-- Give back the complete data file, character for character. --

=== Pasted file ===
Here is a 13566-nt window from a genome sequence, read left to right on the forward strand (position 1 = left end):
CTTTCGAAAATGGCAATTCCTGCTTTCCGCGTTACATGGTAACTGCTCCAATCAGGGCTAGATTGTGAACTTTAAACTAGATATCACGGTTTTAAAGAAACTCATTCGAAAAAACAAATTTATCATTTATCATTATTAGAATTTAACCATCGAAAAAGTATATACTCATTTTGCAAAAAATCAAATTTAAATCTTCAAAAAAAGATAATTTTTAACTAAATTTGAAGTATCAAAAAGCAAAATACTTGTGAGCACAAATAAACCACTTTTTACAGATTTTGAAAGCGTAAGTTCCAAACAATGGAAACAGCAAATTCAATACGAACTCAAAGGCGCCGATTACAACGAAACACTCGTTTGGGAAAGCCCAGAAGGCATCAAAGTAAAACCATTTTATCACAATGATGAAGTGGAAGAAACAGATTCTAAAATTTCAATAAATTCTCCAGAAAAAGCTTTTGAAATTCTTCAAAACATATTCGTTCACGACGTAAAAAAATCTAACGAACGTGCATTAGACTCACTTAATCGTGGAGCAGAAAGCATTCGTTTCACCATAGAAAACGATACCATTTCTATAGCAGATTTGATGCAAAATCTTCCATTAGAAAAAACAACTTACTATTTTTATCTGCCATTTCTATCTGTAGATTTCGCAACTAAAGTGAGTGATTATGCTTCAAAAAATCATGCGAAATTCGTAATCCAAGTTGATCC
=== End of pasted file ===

Here is a 13566-nt window from a genome sequence, read left to right on the forward strand (position 1 = left end):
CTTTCGAAAATGGCAATTCCTGCTTTCCGCGTTACATGGTAACTGCTCCAATCAGGGCTAGATTGTGAACTTTAAACTAGATATCACGGTTTTAAAGAAACTCATTCGAAAAAACAAATTTATCATTTATCATTATTAGAATTTAACCATCGAAAAAGTATATACTCATTTTGCAAAAAATCAAATTTAAATCTTCAAAAAAAGATAATTTTTAACTAAATTTGAAGTATCAAAAAGCAAAATACTTGTGAGCACAAATAAACCACTTTTTACAGATTTTGAAAGCGTAAGTTCCAAACAATGGAAACAGCAAATTCAATACGAACTCAAAGGCGCCGATTACAACGAAACACTCGTTTGGGAAAGCCCAGAAGGCATCAAAGTAAAACCATTTTATCACAATGATGAAGTGGAAGAAACAGATTCTAAAATTTCAATAAATTCTCCAGAAAAAGCTTTTGAAATTCTTCAAAACATATTCGTTCACGACGTAAAAAAATCTAACGAACGTGCATTAGACTCACTTAATCGTGGAGCAGAAAGCATTCGTTTCACCATAGAAAACGATACCATTTCTATAGCAGATTTGATGCAAAATCTTCCATTAGAAAAAACAACTTACTATTTTTATCTGCCATTTCTATCTGTAGATTTCGCAACTAAAGTGAGTGATTATGCTTCAAAAAATCATGCGAAATTCGTAATCCAAGTTGATCC